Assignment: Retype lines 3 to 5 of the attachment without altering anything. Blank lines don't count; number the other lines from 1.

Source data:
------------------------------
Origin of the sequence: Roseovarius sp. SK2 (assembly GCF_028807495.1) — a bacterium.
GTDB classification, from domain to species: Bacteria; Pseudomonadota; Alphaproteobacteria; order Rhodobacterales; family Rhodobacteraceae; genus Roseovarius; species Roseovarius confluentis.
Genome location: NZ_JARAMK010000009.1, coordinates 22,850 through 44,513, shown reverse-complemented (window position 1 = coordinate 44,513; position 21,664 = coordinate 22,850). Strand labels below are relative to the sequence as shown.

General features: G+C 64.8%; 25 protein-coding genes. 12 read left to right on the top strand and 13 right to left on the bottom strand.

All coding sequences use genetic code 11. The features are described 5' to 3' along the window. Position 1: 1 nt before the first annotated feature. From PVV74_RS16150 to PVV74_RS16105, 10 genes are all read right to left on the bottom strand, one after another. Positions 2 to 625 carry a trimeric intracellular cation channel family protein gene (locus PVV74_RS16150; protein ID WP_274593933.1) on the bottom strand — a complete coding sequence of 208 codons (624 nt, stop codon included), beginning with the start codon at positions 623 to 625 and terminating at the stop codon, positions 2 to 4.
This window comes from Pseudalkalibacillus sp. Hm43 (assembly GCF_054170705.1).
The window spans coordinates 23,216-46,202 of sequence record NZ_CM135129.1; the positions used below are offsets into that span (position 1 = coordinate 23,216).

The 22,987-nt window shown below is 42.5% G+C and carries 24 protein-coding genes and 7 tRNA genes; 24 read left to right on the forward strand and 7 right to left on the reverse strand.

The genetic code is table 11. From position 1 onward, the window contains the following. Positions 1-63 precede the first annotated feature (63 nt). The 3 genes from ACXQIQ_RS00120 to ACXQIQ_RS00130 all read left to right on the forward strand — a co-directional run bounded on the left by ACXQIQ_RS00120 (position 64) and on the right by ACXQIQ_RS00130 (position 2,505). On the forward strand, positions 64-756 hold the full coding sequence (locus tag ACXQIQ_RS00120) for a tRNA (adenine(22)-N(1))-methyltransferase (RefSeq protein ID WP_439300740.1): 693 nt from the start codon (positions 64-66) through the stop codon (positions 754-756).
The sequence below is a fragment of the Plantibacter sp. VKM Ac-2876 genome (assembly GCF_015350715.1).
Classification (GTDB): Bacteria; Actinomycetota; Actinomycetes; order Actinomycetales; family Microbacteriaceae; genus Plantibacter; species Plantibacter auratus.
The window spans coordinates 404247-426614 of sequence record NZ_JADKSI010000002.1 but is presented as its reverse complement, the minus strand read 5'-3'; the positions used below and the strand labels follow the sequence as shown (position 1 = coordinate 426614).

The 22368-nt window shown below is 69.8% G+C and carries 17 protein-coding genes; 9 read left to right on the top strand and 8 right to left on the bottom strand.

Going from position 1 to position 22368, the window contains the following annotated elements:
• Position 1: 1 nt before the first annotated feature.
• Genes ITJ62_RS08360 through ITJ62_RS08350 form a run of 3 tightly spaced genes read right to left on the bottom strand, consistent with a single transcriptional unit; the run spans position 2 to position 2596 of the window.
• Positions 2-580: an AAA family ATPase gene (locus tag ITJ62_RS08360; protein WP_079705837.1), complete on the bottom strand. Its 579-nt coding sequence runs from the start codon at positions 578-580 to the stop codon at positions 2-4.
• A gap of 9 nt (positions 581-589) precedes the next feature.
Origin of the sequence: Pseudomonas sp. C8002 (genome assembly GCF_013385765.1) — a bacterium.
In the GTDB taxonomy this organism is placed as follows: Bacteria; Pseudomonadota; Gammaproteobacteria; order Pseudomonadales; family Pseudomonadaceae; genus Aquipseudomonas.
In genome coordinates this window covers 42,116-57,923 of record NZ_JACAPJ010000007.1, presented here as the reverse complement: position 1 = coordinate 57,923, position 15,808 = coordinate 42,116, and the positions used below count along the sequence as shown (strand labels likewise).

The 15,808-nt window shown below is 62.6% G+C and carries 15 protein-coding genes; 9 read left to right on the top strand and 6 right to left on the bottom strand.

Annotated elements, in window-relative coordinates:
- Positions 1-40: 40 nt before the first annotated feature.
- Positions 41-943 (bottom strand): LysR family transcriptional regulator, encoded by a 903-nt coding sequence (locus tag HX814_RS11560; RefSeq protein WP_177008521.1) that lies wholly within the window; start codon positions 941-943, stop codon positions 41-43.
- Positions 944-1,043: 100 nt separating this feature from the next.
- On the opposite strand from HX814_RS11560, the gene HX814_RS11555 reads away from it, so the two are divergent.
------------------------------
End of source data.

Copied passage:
Genome location: NZ_JARAMK010000009.1, coordinates 22,850 through 44,513, shown reverse-complemented (window position 1 = coordinate 44,513; position 21,664 = coordinate 22,850). Strand labels below are relative to the sequence as shown.

General features: G+C 64.8%; 25 protein-coding genes. 12 read left to right on the top strand and 13 right to left on the bottom strand.

All coding sequences use genetic code 11. The features are described 5' to 3' along the window. Position 1: 1 nt before the first annotated feature. From PVV74_RS16150 to PVV74_RS16105, 10 genes are all read right to left on the bottom strand, one after another. Positions 2 to 625 carry a trimeric intracellular cation channel family protein gene (locus PVV74_RS16150; protein ID WP_274593933.1) on the bottom strand — a complete coding sequence of 208 codons (624 nt, stop codon included), beginning with the start codon at positions 623 to 625 and terminating at the stop codon, positions 2 to 4.